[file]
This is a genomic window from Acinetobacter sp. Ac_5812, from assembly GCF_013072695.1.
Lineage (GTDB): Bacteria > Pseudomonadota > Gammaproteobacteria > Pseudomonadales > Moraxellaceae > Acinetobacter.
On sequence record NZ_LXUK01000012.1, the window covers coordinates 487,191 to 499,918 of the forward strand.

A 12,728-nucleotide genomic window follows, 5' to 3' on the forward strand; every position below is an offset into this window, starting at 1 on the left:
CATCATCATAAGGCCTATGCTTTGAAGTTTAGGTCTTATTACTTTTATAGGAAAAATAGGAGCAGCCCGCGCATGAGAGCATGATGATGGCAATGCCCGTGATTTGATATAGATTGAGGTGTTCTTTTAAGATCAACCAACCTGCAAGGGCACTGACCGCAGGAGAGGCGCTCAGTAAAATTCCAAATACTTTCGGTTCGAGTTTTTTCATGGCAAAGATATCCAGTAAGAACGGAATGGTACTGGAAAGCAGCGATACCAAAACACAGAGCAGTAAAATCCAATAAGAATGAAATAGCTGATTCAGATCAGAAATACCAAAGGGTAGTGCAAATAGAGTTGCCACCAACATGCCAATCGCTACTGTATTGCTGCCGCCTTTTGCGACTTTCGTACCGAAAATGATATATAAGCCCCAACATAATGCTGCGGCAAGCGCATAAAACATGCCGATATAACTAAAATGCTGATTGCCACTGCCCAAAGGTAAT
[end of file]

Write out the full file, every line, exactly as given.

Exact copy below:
This is a genomic window from Acinetobacter sp. Ac_5812, from assembly GCF_013072695.1.
Lineage (GTDB): Bacteria > Pseudomonadota > Gammaproteobacteria > Pseudomonadales > Moraxellaceae > Acinetobacter.
On sequence record NZ_LXUK01000012.1, the window covers coordinates 487,191 to 499,918 of the forward strand.

A 12,728-nucleotide genomic window follows, 5' to 3' on the forward strand; every position below is an offset into this window, starting at 1 on the left:
CATCATCATAAGGCCTATGCTTTGAAGTTTAGGTCTTATTACTTTTATAGGAAAAATAGGAGCAGCCCGCGCATGAGAGCATGATGATGGCAATGCCCGTGATTTGATATAGATTGAGGTGTTCTTTTAAGATCAACCAACCTGCAAGGGCACTGACCGCAGGAGAGGCGCTCAGTAAAATTCCAAATACTTTCGGTTCGAGTTTTTTCATGGCAAAGATATCCAGTAAGAACGGAATGGTACTGGAAAGCAGCGATACCAAAACACAGAGCAGTAAAATCCAATAAGAATGAAATAGCTGATTCAGATCAGAAATACCAAAGGGTAGTGCAAATAGAGTTGCCACCAACATGCCAATCGCTACTGTATTGCTGCCGCCTTTTGCGACTTTCGTACCGAAAATGATATATAAGCCCCAACATAATGCTGCGGCAAGCGCATAAAACATGCCGATATAACTAAAATGCTGATTGCCACTGCCCAAAGGTAAT